by Salman Rushdie

Valentine’s Day 1989 started inauspiciously for Salman Rushdie. His second wife, the American novelist Marianne Wiggins, had recently declared she was unhappy in their marriage. The day took a drastic turn for the worse, however, when a BBC reporter called to inform Rushdie that, as a result of perceived insults to Islam in his book The Satanic Verses, Iran’s Ayatollah Khomeini had sentenced him to death.

Joseph AntonBefore that call, Rushdie, like most people in the West, had never heard the term fatwa. In the years to come it would become a household word, one inextricably linked to the writer previously famous for his 1981 Booker Prize-winning novel Midnight’s Children. Twelve years later, of course, the “Rushdie Affair” would come to seem like a dress rehearsal for what Rushdie himself calls “the main event.”

Although it occupies only the final few pages, 9/11 casts a long shadow over this fascinating, hefty memoir written in the third person. Banned from his native India, Rushdie, also a British citizen, fought to get attention from his adopted country’s government for almost a decade before the collapse of the twin towers made the threat of Islamic terrorism the number one priority for Western governments overnight. In another feat of uncanny timing, September 11 was also the release date of Rushdie’s novel Fury, a satirical portrait of contemporary New York whose cover featured a photo of the Empire State Building with an ominous black cloud hanging above it.

Titled for Rushdie’s alias during his years in hiding (an amalgam of the first names of two of his favourite writers, Conrad and Chekhov), Joseph Anton has a varied, ambitious agenda. It takes up old grievances (with the writers, publishers, politicians and journalists who failed to support him, with his second and fourth wives, with Cat Stevens—who, Rushdie says, “bubbled up like a fart in a bathtub”) and credits his brave defenders (the members of his “prot” team, his loyal agents, the friends who harboured him, his first and third wives). It speaks passionately against religious fundamentalism and for the universal right to free speech. It also shamelessly name-drops (Rushdie’s “friends” are a veritable who’s who of late 20th century writers and intellectuals, not to mention actors, rock stars and world leaders).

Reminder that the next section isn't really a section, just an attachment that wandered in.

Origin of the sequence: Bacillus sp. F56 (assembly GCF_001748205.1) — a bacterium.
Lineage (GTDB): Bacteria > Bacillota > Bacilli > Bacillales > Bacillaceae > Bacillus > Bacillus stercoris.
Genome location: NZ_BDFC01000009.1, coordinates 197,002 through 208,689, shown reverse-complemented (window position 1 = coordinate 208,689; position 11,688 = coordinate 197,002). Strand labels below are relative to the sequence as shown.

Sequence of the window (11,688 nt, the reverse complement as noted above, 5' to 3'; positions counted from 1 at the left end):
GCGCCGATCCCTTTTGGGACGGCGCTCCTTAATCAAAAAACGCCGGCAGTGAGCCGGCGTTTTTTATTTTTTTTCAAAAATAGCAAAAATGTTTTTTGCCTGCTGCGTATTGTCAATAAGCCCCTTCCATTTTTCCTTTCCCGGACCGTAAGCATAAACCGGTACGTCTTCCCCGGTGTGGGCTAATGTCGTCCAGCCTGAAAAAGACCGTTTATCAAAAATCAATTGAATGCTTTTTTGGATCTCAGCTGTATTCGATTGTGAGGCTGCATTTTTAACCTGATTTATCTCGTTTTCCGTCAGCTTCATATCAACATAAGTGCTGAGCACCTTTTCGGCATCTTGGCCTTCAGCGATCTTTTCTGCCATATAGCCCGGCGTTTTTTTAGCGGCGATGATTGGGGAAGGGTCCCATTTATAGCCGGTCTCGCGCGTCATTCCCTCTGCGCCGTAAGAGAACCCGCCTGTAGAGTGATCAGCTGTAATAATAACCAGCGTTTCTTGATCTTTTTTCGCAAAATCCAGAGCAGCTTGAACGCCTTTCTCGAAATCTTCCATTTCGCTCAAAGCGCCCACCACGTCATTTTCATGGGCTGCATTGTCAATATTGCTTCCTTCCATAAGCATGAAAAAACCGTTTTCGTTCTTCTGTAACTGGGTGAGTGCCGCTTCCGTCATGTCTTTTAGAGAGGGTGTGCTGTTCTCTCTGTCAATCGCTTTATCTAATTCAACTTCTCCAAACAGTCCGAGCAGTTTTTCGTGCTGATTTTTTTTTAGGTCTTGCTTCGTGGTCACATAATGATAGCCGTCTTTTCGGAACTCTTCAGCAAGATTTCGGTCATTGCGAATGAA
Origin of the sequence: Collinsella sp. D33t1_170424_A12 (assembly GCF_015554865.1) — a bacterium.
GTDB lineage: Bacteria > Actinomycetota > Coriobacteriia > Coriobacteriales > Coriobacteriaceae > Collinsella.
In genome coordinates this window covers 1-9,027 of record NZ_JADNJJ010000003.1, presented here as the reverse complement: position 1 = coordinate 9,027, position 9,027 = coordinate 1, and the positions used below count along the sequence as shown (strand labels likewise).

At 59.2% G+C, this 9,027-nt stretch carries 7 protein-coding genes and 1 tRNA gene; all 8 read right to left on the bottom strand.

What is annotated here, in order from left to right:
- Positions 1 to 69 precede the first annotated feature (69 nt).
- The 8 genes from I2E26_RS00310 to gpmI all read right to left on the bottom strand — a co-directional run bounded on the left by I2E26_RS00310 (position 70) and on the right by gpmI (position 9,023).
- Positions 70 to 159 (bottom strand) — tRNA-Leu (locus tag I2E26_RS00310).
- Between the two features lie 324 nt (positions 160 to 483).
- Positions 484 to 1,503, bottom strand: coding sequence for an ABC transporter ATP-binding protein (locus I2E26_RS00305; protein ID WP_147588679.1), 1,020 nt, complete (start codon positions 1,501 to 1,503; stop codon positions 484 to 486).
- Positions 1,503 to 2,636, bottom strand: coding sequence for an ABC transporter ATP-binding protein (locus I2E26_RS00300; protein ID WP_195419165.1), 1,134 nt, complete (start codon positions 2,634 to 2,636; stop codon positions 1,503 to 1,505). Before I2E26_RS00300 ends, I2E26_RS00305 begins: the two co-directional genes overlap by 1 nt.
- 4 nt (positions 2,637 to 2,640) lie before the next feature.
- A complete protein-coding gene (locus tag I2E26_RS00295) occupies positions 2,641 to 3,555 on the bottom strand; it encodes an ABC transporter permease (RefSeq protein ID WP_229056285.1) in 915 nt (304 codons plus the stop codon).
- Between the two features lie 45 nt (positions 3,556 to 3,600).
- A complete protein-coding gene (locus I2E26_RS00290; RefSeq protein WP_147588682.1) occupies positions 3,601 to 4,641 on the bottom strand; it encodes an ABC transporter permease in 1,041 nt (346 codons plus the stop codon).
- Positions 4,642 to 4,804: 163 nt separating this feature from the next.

Throughout, there’s plenty of unexpected, illuminating detail. Despite being accorded the highest possible level of government protection, it was up to Rushdie to find and pay for his own accommodations. In the early days, this meant taking advantage of the generosity of friends and moving on whenever security was breached, which was often (Rushdie was considerably easier to hide than the armoured Jaguars that drove him everywhere). Gamers—unlike Rushdie’s wife—will delight in the author’s apparent obsession with Super Mario Bros. A PEN Canada benefit at which then-Ontario premier Bob Rae became first head of a government in the world to openly embrace Rushdie is cited as “an evening he would never forget.”

Rushdie’s personality—he was often accused of arrogance—tended to be his Achilles’ heel. When John Le Carré spoke against him by saying there is “no law in life or nature that says great religions may be insulted with impunity,” it created a public pissing match in the pages of The Guardian that, especially after Rushdie defender Christopher Hitchens joined in, has since become legendary. Frequently unfaithful, Rushdie was also a dismal role model as a husband, but his abandonment of his third wife, Elizabeth West, who stood steadfastly by his side at considerable risk to her own life, for the glamorous actress Padma Lakshmi—who was half his age—is particularly opprobrious.

Joseph Anton probably won’t convince anyone that Rushdie isn’t arrogant, but anyone who reads it will hopefully conclude that, when it comes to free speech, personality is necessarily beside the point. Rushdie may no longer be sleeping behind bulletproof glass, but recent violence in the Middle East over a “blasphemous” video (the video has nothing to do with Rushdie, but an Iranian cleric has nevertheless used the occasion to raise the bounty on his head) shows yet again that the battle he was reluctantly forced to wage is far from won.

—Emily Donaldson is a freelance critic and editor